NameCurrent Yield %P/EP/BMarket Cap
Mapletree NAC Trust9.9814.440.6112.8B
OUE Commercial REIT8.71113.380.6182B
Ascendas-iTrust8.6445.291.0841.4B
DBS7.8377.650.99848.7B
Frasers Logistics and Industrial Trust7.5689.050.9742.1B
CapitaRetail China Trust7.5578.460.8451.6B
Frasers Commercial Trust7.3857.910.7941.2B
Suntec REIT7.379.210.6053.6B
CapitaMall Trust7.1258.890.7986.2B
Ascendas REIT7.03817.71.2910.1B
Yanlord Land6.7332.970.3582B
ComfortDelgro6.52712.251.2523.2B
Frasers Centrepoint Trust6.2759.410.872.2B
UOB6.1977.740.84933.4B
SIA Engineering6.1810.441.292B
CapitaCommercial Trust6.08212.770.7845.6B
SPH REIT6.08111.840.7862.1B
TCIL HK$6.04417.20.3293.7B
SATS5.93815.92.2113.6B
OCBC Bank5.9227.910.86339.4B
Jardine Cycle & Carriage5.8336.710.8758.1B
Mapletree Commercial Trust5.5955.450.9555.6B
Yangzijiang Ship Building5.4355.90.6013.6B
Guocoland5.3855.720.3741.4B
Olam International5.2089.010.8524.6B
SPH5.19512.190.722.5B
Frasers Property5.1287.320.4533.4B
Lonza5.0425.720.6595.9B

Last, I just want to mention again that the above list is for reference only and we should do our homework before buying into the stock simply for the dividend yield.

How To Fill Up W-8BEN Form For US Manulife REIT

Previously, I was hesitant to add US Manulife REIT into my stock portfolio given its average dividend yield. Taking opportunity of the stock market crash in March, I have added US Manulife REIT to my stock portfolio as the stock price has fallen to attractive levels.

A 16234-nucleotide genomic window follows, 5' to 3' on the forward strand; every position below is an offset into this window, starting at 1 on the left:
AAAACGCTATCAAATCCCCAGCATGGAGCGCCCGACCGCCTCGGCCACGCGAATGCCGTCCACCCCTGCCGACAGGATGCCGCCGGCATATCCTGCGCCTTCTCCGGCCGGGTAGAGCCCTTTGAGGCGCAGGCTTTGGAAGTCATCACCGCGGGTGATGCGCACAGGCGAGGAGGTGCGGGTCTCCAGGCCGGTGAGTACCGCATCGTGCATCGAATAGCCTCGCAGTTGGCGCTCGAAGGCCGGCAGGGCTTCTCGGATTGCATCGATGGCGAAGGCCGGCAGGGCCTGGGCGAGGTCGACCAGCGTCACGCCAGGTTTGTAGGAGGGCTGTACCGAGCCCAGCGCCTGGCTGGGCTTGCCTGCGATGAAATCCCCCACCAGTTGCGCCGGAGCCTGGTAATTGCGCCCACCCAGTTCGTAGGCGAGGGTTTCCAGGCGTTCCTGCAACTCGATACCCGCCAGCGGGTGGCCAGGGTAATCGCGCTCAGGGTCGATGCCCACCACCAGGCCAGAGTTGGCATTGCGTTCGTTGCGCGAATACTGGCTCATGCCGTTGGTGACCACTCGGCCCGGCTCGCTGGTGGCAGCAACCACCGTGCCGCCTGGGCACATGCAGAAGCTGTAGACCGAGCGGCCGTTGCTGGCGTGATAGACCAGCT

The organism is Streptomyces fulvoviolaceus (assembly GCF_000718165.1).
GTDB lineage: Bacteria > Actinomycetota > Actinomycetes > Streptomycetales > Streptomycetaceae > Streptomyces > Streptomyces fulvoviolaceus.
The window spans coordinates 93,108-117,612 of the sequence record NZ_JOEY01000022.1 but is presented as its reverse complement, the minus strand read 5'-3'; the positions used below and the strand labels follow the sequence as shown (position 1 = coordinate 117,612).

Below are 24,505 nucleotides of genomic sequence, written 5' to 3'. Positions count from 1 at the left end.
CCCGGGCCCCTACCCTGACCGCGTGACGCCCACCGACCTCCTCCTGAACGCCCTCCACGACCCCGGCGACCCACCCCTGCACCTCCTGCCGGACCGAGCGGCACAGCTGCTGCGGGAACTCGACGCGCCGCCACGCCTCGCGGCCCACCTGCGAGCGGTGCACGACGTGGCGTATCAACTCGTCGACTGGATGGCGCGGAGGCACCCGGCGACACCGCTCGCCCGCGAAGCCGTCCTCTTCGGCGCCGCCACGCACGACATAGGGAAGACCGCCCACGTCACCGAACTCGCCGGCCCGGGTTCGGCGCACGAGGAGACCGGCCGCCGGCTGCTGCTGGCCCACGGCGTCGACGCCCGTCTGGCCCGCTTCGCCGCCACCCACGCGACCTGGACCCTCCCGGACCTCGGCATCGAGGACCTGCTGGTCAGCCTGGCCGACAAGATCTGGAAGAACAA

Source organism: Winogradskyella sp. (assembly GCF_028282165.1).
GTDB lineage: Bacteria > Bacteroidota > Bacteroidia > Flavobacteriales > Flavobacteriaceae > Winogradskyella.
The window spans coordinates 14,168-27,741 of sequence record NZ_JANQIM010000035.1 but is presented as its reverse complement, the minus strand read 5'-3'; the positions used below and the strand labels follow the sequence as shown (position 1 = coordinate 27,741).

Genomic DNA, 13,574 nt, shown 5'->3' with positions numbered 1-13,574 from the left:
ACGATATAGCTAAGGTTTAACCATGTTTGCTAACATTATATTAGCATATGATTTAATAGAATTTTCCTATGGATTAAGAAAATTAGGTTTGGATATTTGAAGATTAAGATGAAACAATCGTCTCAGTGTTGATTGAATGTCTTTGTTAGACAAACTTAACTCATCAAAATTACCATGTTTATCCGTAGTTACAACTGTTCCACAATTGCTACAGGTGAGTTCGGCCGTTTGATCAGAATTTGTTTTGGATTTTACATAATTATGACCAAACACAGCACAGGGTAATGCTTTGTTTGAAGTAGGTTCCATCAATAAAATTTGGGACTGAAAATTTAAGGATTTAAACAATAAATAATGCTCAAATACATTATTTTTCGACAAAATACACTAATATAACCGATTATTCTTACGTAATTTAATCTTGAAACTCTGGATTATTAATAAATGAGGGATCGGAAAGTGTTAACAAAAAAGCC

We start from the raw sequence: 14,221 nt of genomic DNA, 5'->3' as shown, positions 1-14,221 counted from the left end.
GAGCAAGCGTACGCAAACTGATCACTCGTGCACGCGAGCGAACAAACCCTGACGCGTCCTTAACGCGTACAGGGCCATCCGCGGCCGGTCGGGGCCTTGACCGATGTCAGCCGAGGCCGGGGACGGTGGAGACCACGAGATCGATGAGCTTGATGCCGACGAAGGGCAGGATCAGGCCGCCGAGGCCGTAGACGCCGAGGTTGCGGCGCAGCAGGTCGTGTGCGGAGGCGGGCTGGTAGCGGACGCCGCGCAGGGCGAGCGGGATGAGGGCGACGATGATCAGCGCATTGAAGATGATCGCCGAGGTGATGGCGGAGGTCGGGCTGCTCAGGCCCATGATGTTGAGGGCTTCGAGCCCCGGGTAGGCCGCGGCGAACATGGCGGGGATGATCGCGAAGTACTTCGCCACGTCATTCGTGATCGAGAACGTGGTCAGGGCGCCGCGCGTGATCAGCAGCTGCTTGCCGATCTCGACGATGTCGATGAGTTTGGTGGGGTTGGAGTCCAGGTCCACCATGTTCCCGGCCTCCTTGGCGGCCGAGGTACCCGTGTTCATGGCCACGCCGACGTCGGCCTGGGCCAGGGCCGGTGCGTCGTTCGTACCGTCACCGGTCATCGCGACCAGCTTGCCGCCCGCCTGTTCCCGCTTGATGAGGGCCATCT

US Manulife REIT is a pure-play United States (“U.S.”) office REIT. Since the REIT derives its income in the U.S., the U.S. Internal Revenue Service (“IRS”) requires certain documentation from the ultimate beneficial owner to ensure the appropriate level of withholding tax is deducted. The beneficial owner in this case refers to us, the unit holders of Manulife US REIT. Unit holders of Manulife REIT are subject to a maximum withholding tax rate of 30% on income they derive from U.S. investments. To be exempted from the certain withholding tax, we must submit certain documentation which is the W-8BEN Form.

For those who are not familiar with the W-8BEN form, it seem daunting to fill up the form. I must applaud US Manulife REIT for coming up with a comprehensive guide and sample on how to fill up the W-8BEN form and I am sharing the sample with you below.